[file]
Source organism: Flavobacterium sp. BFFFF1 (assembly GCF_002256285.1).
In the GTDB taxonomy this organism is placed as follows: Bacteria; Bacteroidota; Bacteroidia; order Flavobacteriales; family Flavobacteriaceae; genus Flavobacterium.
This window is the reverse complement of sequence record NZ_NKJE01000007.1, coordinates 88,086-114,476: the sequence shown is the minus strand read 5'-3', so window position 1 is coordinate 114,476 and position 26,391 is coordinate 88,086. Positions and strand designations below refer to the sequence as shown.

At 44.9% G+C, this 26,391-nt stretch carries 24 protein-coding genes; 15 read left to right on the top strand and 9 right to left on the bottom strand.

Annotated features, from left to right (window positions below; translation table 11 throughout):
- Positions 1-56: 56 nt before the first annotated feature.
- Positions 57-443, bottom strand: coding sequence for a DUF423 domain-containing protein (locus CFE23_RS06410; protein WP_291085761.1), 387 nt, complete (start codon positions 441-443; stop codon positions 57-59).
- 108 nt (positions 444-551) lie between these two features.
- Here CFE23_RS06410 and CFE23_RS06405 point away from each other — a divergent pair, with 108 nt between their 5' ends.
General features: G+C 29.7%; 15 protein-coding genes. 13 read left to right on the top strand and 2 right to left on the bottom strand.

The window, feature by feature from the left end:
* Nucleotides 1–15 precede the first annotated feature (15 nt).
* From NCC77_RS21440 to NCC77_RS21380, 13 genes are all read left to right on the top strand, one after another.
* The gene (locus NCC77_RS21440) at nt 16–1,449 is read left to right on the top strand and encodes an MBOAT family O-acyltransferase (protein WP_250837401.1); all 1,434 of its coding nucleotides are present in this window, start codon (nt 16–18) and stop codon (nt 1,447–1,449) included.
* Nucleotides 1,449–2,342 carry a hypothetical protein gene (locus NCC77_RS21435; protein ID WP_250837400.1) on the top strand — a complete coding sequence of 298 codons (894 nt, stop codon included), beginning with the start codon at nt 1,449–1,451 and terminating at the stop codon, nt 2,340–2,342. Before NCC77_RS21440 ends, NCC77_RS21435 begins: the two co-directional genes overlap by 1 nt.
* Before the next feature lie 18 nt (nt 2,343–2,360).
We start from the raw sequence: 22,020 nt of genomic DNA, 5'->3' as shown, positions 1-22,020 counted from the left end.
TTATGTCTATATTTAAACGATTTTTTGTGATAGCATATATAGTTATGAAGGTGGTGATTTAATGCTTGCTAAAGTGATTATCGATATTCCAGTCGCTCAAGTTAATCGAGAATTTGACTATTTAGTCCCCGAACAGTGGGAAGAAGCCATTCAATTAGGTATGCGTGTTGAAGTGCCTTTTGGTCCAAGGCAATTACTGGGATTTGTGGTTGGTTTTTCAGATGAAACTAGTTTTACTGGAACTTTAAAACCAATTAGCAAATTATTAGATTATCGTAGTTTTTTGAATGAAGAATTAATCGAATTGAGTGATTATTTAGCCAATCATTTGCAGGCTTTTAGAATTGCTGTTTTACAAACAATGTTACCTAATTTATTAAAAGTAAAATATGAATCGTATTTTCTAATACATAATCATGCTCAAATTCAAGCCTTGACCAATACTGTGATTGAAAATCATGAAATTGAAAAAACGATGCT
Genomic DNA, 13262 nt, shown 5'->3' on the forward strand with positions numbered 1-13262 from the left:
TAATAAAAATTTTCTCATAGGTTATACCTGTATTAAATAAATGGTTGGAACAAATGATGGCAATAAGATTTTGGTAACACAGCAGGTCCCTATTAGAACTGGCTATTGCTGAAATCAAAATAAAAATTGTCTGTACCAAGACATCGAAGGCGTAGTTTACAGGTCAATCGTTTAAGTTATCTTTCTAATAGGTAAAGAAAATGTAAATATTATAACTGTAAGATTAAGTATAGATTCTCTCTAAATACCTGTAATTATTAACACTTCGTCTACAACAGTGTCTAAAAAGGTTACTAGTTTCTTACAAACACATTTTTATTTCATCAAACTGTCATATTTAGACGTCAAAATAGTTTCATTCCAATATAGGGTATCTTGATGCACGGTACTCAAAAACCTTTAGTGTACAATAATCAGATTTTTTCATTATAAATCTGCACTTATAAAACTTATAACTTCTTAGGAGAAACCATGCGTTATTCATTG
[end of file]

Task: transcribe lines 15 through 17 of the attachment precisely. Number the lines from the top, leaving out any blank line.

* Nucleotides 1,449–2,342 carry a hypothetical protein gene (locus NCC77_RS21435; protein ID WP_250837400.1) on the top strand — a complete coding sequence of 298 codons (894 nt, stop codon included), beginning with the start codon at nt 1,449–1,451 and terminating at the stop codon, nt 2,340–2,342. Before NCC77_RS21440 ends, NCC77_RS21435 begins: the two co-directional genes overlap by 1 nt.
* Before the next feature lie 18 nt (nt 2,343–2,360).
We start from the raw sequence: 22,020 nt of genomic DNA, 5'->3' as shown, positions 1-22,020 counted from the left end.